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Joint Artificial Intelligence Center Created Under DoD CIO


UPDATED with expert analysis WASHINGTON: The Pentagon has created a new Joint Artificial Intelligence Center (JAIC) that will have oversight over almost all service and defense agency AI efforts. This coordination function is crucial to the emerging AI arms race with Russia and China, experts told us. The JAIC will report to Chief Information Officer Dana Deasy, the establishing memo by Deputy Defense Secretary Patrick Shanahan says. Its ambit is not quite untrammeled; any projects under $15 million remain the authority of the service or agency. The JAIC will establish a common set of AI "standards….

Pentagon unveils strategy for military adoption of artificial intelligence - FedScoop


The Department of Defense issued an unclassified summary Tuesday of its strategy for the accelerated adoption of artificial intelligence for military applications. Then-Deputy Secretary Patrick Shanahan approved the classified strategy in June 2018. The summary further details many things DOD has revealed since last June, like the Joint Artificial Intelligence Center (JAIC), which is the focal point of the strategy. The unclassified document emphasizes the "urgency, scale, and unity of effort" needed to make AI transformational both for the DOD and the nation. In that respect, CIO Dana Deasy told reporters Tuesday, it works in step nicely with the AI executive order President Donald Trump issued Monday, introducing the administration's plan for American leadership in the development of artificial intelligence.

The Pentagon Doubles Down on AI–and Wants Help from Big Tech


In the 1960s, the Department of Defense began shoveling money towards a small group of researchers with a then-fringe idea: making machines intelligent. Military money played a central role in establishing a new science--artificial intelligence. Sixty years later, the Pentagon believes AI has matured enough to become a central plank of America's national security. On Tuesday, the department released an unclassified version of its AI strategy, which calls for rapid adoption of AI in all aspects of the US military. The plan depends on the Pentagon working closely with the tech industry to source the algorithms and cloud computing power needed to run AI projects.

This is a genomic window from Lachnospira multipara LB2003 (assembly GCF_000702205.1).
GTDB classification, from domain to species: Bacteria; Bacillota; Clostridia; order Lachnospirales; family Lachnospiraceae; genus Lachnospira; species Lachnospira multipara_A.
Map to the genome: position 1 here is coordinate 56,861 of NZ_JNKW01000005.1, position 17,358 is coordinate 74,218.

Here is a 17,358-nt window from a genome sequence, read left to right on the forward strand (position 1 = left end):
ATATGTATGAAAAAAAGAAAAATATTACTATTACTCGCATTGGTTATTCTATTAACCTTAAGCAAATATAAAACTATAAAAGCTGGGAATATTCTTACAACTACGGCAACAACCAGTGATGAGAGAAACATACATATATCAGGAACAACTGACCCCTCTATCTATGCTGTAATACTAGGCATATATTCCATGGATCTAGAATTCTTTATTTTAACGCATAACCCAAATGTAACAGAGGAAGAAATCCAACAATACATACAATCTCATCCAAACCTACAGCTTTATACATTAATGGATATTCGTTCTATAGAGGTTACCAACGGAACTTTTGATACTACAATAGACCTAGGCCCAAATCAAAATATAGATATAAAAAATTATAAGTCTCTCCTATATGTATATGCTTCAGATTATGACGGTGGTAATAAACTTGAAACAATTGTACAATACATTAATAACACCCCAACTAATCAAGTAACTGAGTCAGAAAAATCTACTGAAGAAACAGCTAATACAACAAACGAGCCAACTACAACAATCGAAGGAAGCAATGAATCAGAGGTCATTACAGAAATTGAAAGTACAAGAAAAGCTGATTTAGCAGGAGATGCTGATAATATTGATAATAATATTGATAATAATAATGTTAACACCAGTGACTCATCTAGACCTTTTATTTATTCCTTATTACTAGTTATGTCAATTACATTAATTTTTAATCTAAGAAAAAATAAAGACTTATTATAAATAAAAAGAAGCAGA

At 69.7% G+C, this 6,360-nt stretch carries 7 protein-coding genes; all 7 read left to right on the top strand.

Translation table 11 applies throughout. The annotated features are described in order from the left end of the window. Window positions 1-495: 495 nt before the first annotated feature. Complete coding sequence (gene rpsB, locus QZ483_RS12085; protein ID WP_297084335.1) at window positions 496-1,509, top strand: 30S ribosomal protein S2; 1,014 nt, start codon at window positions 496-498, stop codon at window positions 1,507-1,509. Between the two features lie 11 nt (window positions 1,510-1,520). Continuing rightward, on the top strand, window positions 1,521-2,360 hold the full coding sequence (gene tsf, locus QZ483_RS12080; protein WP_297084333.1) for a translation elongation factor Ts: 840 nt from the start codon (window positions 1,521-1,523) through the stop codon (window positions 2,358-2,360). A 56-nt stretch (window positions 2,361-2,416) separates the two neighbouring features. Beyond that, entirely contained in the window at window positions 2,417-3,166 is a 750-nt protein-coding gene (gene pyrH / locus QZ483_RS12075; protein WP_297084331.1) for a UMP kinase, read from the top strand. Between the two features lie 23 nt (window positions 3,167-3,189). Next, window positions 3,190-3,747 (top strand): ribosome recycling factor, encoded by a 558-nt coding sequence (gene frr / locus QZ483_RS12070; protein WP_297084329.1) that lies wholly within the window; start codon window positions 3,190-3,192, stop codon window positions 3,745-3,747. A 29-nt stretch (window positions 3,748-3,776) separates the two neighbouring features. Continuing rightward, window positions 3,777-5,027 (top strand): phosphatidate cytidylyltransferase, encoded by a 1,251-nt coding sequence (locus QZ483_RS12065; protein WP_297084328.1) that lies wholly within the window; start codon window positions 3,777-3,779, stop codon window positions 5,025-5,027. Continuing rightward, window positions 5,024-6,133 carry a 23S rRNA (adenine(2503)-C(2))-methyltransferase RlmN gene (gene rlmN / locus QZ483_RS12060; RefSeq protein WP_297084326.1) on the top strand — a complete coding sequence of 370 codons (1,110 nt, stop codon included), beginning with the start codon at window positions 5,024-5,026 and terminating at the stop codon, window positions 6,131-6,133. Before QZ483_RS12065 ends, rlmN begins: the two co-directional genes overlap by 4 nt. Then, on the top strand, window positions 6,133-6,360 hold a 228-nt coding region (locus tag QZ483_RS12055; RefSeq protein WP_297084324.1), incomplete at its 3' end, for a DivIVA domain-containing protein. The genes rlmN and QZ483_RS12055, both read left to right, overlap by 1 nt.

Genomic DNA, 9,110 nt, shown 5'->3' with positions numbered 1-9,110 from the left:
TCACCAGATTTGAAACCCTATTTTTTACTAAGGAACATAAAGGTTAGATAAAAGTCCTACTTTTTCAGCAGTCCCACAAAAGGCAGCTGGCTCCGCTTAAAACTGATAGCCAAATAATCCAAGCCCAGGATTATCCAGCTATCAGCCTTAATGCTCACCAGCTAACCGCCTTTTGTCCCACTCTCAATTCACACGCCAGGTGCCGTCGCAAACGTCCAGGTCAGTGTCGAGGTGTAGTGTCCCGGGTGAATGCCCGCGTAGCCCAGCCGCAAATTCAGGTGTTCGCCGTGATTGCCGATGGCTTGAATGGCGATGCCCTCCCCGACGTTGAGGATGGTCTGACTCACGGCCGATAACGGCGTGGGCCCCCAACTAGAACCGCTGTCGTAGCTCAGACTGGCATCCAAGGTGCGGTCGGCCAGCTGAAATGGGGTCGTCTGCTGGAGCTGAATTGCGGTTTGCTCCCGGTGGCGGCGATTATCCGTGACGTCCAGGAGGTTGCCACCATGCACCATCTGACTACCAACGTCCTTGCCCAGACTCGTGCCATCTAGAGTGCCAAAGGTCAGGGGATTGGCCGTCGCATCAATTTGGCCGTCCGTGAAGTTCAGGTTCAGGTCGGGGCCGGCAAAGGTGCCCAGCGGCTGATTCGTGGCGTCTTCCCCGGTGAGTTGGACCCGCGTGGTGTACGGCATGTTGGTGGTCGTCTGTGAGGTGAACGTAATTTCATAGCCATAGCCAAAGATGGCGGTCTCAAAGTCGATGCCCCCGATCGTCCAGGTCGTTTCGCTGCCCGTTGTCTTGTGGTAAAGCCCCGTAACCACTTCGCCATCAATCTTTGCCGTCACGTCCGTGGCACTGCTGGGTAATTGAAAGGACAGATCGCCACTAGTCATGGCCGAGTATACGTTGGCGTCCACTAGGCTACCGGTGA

DoD Officially Establishes Joint Artificial Intelligence Center – MeriTalk


Deputy Defense Secretary Patrick Shanahan last Wednesday issued a memorandum that officially establishes the Defense Department's (DoD) new Joint Artificial Intelligence Center (JAIC), confirming statements made by Secretary James Mattis and other DoD officials in April that a center to house DoD's roughly 600 AI projects was forthcoming. The JAIC will be established and guided by DoD CIO Dana Deasy "with the overarching goal of accelerating the delivery of AI-enabled capabilities, scaling the Department-wide impact of AI, and synchronizing DoD AI activities to expand Joint Force advantages," Shanahan said. The director of the JAIC will report directly to Deasy. The goal for the JAIC is to enable DoD's various components "to swiftly introduce new capabilities and effectively experiment with new operational concepts in support of DoD's warfighting missions and business functions," Shannon said. The first step in the establishment of the JAIC tasks Deasy with reporting back within 30 days with an initial list of national mission initiatives – "large-scale efforts to apply AI to a cluster of closely related, urgent, joint challenges" – to be launched within the next 90 days, proposed resource allocations for fiscal years 2018 and 2019, and personnel requirements.

Pentagon Will Expand AI Project Prompting Protests at Google


At Google's campus in Mountain View, California, executives are trying to assuage thousands of employees protesting a contract with the Pentagon's flagship artificial-intelligence initiative, Project Maven. Thousands of miles away, algorithms trained under Project Maven--which includes companies other than Google--are helping war fighters identify potential ISIS targets in video from drones. The controversy around Silicon Valley's cooperation with the military may intensify in coming months as Project Maven expands into new areas, including developing tools to more efficiently search captured hard drives. Funding for the project roughly doubled this year, to $131 million. Now the Pentagon is planning a new Joint Artificial Intelligence Center to serve all US military and intelligence agencies that may be modeled on Project Maven.